China has been somewhat ambiguous, with Beijing not wanting to look like it was following the U.S. It said in November that it was working on a sale of oil from its reserves, just days after a virtual summit between Biden and President Xi Jinping. A Western official familiar with the matter initially said the Chinese could sell between 7 million and 15 million barrels. There have been no official announcements since.

A UK government spokesperson, meanwhile, said companies could choose to participate in the joint release if they wish. If all contribute, it would result in the equivalent of 1.5 million barrels being sold, the spokesperson said.

The White House referred to a Nov. 29 briefing at which Press Secretary Jen Psaki said the U.S. was encouraging any country, including China, to be “as transparent as possible in any of their policy maneuvers,” when asked about other nations releasing reserves.

The sharp omicron-driven drop in crude prices at the end of November may have reduced the urgency to act quickly. However, more than half of that plunge has now been recouped on signs the new variant may not be as bad as initially thought. Global benchmark Brent continued its relief rally on Monday, rising around 1% after gaining more than 7% last week.


From the Washington Examiner, Daily on Energy:

REPORT URGES EUROPE TO BYPASS DIRTY RUSSIAN GAS: A new paper from the Progressive Policy Institute argues that Europe should move to reduce its reliance on natural gas from Russia for the environment’s sake and for its own geopolitical benefit.

Paul Bledsoe, strategic adviser at PPI and a lecturer at American University’s Center for Environmental Policy, notes that Europe is reliant on Russian imports for some 25% of its total gas supply — gas that is produced under less environmentally stringent conditions than in competing nations.

For that, Bledose recommends the continent import more lower-emitting natural gas products from the U.S. and build out LNG port infrastructure to replace Russian gas.

“The geopolitical costs of Russian gas continue to plague the EU broadly, and Ukraine and other Eastern European nations specifically,” Bledsoe writes in a summary, adding that limiting Russian imports “thus could diminish its political leverage over Europe while also helping the EU achieve its climate goals.”

Bledsoe’s conclusions especially echo the position of opponents, including congressional Republicans and British Prime Minister Boris Johnson, to an expanded Russian energy footprint in Europe via the Nord Stream 2 pipeline. They would also seem to give strength to the case against a ban on U.S. fuel commodity exports.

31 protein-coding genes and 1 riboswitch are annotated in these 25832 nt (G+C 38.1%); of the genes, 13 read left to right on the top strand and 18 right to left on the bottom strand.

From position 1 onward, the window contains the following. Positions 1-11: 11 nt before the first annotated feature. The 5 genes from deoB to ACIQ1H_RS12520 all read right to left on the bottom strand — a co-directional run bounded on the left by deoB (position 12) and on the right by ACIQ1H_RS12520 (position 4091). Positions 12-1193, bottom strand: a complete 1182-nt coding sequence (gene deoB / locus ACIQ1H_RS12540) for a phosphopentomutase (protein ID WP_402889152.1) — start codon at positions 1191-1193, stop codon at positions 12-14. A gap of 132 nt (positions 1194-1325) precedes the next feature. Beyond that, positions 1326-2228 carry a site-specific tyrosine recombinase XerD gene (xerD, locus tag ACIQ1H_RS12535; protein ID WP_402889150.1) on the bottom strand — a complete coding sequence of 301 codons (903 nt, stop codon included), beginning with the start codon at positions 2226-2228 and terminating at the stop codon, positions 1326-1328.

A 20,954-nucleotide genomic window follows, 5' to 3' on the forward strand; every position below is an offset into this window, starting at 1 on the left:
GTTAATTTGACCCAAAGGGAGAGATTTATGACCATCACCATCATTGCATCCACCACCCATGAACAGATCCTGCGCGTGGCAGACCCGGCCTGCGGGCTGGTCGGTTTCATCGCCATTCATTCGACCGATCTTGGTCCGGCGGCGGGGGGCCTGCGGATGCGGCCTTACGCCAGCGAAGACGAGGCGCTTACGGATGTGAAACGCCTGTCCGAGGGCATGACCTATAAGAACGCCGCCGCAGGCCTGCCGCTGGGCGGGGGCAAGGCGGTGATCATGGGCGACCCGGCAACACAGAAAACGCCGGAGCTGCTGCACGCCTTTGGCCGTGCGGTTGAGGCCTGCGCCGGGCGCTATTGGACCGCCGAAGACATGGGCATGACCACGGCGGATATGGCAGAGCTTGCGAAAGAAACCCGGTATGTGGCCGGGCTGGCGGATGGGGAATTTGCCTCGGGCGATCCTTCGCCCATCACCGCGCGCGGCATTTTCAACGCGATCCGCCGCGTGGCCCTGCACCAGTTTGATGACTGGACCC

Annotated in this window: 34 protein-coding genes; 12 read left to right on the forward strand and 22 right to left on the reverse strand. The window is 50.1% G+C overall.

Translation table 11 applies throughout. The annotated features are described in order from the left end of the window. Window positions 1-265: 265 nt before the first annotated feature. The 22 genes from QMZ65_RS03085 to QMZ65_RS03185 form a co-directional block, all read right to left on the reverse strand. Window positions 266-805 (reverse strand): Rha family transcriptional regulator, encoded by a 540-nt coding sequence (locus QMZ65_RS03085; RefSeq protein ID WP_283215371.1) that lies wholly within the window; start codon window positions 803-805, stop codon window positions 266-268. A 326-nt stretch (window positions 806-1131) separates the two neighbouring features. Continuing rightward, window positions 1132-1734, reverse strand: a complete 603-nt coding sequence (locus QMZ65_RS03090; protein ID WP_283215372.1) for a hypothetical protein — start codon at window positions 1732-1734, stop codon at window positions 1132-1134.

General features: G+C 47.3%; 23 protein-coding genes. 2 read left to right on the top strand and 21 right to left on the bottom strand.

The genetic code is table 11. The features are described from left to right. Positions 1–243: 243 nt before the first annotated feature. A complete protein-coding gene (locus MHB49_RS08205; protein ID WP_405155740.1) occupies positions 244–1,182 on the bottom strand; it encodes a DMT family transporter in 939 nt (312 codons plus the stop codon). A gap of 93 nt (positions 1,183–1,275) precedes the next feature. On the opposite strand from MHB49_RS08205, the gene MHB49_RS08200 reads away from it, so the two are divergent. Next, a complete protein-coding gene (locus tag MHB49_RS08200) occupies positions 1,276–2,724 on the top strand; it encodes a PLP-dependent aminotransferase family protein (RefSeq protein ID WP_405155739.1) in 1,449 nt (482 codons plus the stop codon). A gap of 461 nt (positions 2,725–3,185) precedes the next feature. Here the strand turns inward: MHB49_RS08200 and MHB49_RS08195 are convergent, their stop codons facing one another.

Alaska weighs asking feds for wetlands permit powers
Jael Holzman, Hannah Northey, Ariel Wittenberg, GREENWIRE, December 10, 2021

Alaska Gov. Mike Dunleavy yesterday said he’s preparing to ask state legislators to support a bid to take over wetlands permitting under the Clean Water Act.

It’s a move that would affect future permits for the contentious Pebble mine, as well as other mines in the state, although the Republican governor acknowledged it would be a “tall task” to get primary control over Section 404 of the Clean Water Act, which permits dredging and filling of wetlands and waterways. Only three states currently have such authority.

“But we’re going to work on it, and we believe we’re going to be successful,” he told an audience at the American Exploration and Mining Association’s annual conference at the Nugget Casino Resort, just outside Reno, Nev. The governor’s pledge was met with rapturous applause.

The request will also ask for funding to seek primacy under the Resource Conservation and Recovery Act, a statute governing hazardous waste.

“We’re going to work on that as well,” he said.

Florida was the last state to receive approval from EPA to take over wetland regulation under the Clean Water Act, joining ranks at the end of the Trump administration with Michigan and New Jersey (Greenwire, Dec. 17, 2020).

Then-EPA Administrator Andrew Wheeler invited other states to apply for the same authority.

Under the Clean Water Act, states or tribes can seek to take over permitting and administering the Section 404 program. Before approving such a request, EPA must determine whether a state has a sufficient program to implement and enforce the federal 404 permitting program.

Federal wetlands regulations have been controversial for decades in Alaska, a state where 174 million acres of wetlands cover more than 40 percent of the land area. What’s left is often mountainous, meaning most developments — including real estate, energy, and mining projects — damage wetlands.

Under the Clean Water Act, developers whose projects damage wetlands must restore, replace, or preserve similar, nearby wetlands to compensate for such losses, something that can be difficult in such a water-logged state.

That’s why back in the 1990s, the Army Corps, Fish and Wildlife Service, EPA, and NOAA signed the Alaska Wetlands Initiative, which said those mitigation requirements could be fulfilled by merely minimizing a project’s wetlands impacts. Developers wouldn’t be required to compensate for projects that are located in watersheds with a high proportion of wetlands and with few nearby damaged wetlands to restore.

That policy was revoked in 2018 after an E&E News report revealed that the Army Corps of Engineers had not been requiring any compensatory mitigation for the majority of Clean Water Act wetlands permits in the state, including projects that would permanently destroy more than 100 acres (Greenwire, May 29, 2018).